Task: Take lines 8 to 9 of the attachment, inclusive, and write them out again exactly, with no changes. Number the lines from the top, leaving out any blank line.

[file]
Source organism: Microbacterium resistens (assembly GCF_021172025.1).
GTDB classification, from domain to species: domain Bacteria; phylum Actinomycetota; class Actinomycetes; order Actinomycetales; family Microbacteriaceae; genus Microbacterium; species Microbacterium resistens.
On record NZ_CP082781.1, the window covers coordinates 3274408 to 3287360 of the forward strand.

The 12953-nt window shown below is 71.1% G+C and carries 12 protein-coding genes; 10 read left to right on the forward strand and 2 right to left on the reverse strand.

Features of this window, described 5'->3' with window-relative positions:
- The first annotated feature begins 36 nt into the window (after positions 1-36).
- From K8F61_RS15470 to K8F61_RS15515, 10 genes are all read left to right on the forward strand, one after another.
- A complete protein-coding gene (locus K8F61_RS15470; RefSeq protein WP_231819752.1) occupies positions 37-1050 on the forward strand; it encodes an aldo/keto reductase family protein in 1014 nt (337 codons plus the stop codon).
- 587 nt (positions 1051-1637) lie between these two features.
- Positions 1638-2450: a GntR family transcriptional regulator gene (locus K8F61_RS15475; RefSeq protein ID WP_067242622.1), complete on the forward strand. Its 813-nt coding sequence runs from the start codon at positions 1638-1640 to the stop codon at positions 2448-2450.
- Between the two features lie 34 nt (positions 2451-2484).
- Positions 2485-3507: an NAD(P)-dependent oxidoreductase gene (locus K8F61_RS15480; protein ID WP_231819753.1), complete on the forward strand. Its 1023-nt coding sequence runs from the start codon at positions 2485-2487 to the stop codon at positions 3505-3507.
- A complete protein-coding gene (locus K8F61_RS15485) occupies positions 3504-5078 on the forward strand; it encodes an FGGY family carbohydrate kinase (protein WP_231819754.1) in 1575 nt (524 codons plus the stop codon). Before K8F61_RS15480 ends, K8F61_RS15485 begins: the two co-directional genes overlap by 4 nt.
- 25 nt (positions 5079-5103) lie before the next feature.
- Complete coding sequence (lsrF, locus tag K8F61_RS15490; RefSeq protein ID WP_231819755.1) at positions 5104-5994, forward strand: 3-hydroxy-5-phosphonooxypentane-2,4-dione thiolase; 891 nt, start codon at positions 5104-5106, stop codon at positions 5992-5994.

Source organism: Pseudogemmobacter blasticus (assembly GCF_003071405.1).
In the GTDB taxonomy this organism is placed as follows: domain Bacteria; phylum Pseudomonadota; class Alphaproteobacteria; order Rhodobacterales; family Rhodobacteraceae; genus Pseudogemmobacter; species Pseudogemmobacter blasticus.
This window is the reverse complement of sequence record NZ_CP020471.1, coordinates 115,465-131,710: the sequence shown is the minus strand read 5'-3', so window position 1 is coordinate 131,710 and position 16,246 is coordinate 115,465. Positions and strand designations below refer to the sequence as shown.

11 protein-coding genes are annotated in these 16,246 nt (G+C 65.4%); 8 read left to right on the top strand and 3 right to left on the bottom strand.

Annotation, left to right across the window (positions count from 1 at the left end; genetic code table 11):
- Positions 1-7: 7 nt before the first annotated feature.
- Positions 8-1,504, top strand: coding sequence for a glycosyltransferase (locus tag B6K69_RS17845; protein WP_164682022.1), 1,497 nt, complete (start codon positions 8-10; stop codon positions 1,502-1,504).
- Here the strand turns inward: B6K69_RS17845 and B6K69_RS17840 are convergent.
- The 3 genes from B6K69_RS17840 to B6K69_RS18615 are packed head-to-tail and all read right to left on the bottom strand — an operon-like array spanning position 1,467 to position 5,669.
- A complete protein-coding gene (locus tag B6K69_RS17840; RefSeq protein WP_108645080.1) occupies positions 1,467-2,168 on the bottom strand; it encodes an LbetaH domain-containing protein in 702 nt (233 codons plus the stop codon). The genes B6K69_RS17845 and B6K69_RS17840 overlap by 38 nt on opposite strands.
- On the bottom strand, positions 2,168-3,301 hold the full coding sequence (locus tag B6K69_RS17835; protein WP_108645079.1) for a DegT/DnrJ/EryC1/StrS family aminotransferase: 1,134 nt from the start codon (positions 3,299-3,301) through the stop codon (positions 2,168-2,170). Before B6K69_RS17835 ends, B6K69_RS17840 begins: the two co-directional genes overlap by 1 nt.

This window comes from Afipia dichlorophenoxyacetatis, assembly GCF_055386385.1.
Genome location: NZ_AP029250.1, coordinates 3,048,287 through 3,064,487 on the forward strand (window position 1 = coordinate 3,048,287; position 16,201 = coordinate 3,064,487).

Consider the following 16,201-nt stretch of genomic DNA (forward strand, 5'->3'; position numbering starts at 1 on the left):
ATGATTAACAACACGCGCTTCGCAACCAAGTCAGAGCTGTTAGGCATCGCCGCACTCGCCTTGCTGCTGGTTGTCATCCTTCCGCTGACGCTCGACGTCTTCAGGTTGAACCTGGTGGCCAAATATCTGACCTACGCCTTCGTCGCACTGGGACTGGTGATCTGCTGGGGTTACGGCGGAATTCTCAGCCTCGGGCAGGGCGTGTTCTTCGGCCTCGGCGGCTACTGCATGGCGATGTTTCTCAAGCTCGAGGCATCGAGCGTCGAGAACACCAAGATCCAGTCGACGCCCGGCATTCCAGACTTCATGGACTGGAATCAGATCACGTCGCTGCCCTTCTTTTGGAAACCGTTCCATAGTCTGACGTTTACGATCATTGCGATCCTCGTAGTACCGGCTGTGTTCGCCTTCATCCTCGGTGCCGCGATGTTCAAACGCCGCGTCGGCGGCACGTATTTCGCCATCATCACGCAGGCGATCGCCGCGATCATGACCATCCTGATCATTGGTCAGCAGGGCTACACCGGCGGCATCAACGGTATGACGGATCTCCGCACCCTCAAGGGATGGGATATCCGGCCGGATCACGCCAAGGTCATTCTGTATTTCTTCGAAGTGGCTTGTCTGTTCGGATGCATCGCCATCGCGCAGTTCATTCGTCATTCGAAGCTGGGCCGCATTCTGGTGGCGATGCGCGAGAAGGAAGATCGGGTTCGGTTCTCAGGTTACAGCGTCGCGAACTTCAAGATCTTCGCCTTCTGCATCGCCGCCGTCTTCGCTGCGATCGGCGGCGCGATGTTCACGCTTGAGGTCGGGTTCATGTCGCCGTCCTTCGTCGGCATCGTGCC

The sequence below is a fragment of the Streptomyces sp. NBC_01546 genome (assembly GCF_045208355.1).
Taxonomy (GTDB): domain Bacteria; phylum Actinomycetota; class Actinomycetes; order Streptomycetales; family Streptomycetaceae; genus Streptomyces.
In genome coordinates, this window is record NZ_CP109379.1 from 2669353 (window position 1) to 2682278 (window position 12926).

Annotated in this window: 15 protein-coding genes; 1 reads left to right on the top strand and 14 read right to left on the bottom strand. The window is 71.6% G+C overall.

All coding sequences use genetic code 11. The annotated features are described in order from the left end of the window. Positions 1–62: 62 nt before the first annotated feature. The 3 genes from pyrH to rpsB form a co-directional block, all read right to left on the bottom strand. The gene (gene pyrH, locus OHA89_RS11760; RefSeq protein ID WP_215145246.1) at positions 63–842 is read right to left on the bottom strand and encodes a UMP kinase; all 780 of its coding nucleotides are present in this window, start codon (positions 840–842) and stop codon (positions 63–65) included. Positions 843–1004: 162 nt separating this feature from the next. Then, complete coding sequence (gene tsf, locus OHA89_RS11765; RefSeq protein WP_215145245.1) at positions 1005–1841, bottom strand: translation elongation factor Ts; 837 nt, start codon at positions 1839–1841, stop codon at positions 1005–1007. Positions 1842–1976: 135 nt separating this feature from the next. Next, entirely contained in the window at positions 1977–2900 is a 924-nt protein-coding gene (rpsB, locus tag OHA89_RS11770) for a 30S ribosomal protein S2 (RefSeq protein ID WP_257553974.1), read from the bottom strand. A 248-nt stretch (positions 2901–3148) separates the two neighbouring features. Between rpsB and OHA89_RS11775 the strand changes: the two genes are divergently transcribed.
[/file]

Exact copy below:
- A complete protein-coding gene (locus K8F61_RS15470; RefSeq protein WP_231819752.1) occupies positions 37-1050 on the forward strand; it encodes an aldo/keto reductase family protein in 1014 nt (337 codons plus the stop codon).
- 587 nt (positions 1051-1637) lie between these two features.